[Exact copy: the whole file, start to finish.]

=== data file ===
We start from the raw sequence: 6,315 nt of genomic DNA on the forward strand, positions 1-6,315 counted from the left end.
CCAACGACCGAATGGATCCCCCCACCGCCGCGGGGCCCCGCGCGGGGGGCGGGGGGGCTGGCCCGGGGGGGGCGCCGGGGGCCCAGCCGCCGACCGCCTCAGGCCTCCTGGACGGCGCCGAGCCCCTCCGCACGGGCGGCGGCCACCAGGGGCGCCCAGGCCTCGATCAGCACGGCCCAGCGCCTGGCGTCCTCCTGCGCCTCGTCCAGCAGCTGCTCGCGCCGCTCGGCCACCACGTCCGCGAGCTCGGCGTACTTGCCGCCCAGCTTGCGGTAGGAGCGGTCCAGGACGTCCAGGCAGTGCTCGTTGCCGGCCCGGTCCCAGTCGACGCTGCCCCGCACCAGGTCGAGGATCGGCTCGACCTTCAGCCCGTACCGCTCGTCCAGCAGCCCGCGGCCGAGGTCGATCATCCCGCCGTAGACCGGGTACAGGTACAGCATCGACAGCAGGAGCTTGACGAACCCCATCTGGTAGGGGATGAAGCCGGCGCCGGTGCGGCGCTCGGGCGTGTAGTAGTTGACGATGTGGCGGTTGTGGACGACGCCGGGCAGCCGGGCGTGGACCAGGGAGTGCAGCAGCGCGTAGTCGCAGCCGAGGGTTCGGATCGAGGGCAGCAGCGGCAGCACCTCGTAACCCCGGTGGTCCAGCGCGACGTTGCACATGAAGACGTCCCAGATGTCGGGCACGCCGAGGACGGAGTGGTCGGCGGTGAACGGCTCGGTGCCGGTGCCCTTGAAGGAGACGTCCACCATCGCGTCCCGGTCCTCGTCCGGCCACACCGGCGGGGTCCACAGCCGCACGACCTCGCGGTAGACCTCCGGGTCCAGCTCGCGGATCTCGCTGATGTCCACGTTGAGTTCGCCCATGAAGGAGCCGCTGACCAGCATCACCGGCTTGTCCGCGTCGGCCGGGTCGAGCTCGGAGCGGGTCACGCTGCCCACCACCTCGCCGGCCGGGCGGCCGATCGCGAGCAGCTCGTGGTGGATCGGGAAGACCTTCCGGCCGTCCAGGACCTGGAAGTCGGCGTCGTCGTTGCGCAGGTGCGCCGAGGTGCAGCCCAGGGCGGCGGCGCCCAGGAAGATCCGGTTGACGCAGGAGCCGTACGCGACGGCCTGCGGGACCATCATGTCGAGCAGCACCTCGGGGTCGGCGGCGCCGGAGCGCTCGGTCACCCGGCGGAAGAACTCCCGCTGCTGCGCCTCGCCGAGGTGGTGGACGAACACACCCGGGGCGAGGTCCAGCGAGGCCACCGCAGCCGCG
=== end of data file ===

We start from the raw sequence: 6,315 nt of genomic DNA on the forward strand, positions 1-6,315 counted from the left end.
CCAACGACCGAATGGATCCCCCCACCGCCGCGGGGCCCCGCGCGGGGGGCGGGGGGGCTGGCCCGGGGGGGGCGCCGGGGGCCCAGCCGCCGACCGCCTCAGGCCTCCTGGACGGCGCCGAGCCCCTCCGCACGGGCGGCGGCCACCAGGGGCGCCCAGGCCTCGATCAGCACGGCCCAGCGCCTGGCGTCCTCCTGCGCCTCGTCCAGCAGCTGCTCGCGCCGCTCGGCCACCACGTCCGCGAGCTCGGCGTACTTGCCGCCCAGCTTGCGGTAGGAGCGGTCCAGGACGTCCAGGCAGTGCTCGTTGCCGGCCCGGTCCCAGTCGACGCTGCCCCGCACCAGGTCGAGGATCGGCTCGACCTTCAGCCCGTACCGCTCGTCCAGCAGCCCGCGGCCGAGGTCGATCATCCCGCCGTAGACCGGGTACAGGTACAGCATCGACAGCAGGAGCTTGACGAACCCCATCTGGTAGGGGATGAAGCCGGCGCCGGTGCGGCGCTCGGGCGTGTAGTAGTTGACGATGTGGCGGTTGTGGACGACGCCGGGCAGCCGGGCGTGGACCAGGGAGTGCAGCAGCGCGTAGTCGCAGCCGAGGGTTCGGATCGAGGGCAGCAGCGGCAGCACCTCGTAACCCCGGTGGTCCAGCGCGACGTTGCACATGAAGACGTCCCAGATGTCGGGCACGCCGAGGACGGAGTGGTCGGCGGTGAACGGCTCGGTGCCGGTGCCCTTGAAGGAGACGTCCACCATCGCGTCCCGGTCCTCGTCCGGCCACACCGGCGGGGTCCACAGCCGCACGACCTCGCGGTAGACCTCCGGGTCCAGCTCGCGGATCTCGCTGATGTCCACGTTGAGTTCGCCCATGAAGGAGCCGCTGACCAGCATCACCGGCTTGTCCGCGTCGGCCGGGTCGAGCTCGGAGCGGGTCACGCTGCCCACCACCTCGCCGGCCGGGCGGCCGATCGCGAGCAGCTCGTGGTGGATCGGGAAGACCTTCCGGCCGTCCAGGACCTGGAAGTCGGCGTCGTCGTTGCGCAGGTGCGCCGAGGTGCAGCCCAGGGCGGCGGCGCCCAGGAAGATCCGGTTGACGCAGGAGCCGTACGCGACGGCCTGCGGGACCATCATGTCGAGCAGCACCTCGGGGTCGGCGGCGCCGGAGCGCTCGGTCACCCGGCGGAAGAACTCCCGCTGCTGCGCCTCGCCGAGGTGGTGGACGAACACACCCGGGGCGAGGTCCAGCGAGGCCACCGCAGCCGCG